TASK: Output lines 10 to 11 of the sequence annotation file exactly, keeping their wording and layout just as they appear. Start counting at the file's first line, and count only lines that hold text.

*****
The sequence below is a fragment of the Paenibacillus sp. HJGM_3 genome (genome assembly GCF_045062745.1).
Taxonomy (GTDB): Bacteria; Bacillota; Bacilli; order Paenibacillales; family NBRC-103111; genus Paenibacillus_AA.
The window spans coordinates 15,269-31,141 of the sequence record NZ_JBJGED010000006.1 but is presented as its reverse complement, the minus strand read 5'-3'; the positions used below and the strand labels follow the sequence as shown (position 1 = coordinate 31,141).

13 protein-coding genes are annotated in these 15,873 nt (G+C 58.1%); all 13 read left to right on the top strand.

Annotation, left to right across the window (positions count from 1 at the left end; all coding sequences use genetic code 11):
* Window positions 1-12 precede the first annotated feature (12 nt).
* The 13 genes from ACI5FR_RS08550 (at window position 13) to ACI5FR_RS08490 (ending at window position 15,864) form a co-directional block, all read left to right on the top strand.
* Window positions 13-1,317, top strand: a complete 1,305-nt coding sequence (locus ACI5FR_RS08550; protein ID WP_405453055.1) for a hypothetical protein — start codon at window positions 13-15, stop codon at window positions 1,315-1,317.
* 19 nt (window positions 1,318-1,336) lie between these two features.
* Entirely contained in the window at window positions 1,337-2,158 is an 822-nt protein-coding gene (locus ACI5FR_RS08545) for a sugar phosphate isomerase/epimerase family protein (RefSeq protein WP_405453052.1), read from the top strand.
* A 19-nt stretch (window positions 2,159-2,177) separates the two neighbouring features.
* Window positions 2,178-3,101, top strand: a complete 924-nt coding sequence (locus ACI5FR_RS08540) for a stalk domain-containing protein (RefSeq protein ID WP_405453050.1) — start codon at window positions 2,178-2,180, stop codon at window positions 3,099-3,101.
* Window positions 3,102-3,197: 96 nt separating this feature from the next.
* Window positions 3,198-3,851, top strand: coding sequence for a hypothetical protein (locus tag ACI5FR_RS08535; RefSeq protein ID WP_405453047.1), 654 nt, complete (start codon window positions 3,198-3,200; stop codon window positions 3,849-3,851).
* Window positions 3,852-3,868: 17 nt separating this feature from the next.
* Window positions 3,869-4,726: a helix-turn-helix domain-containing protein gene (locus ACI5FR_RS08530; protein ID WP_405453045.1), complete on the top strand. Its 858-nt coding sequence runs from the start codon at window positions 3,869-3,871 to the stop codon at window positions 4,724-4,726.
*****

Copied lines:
* Entirely contained in the window at window positions 1,337-2,158 is an 822-nt protein-coding gene (locus ACI5FR_RS08545) for a sugar phosphate isomerase/epimerase family protein (RefSeq protein WP_405453052.1), read from the top strand.
* A 19-nt stretch (window positions 2,159-2,177) separates the two neighbouring features.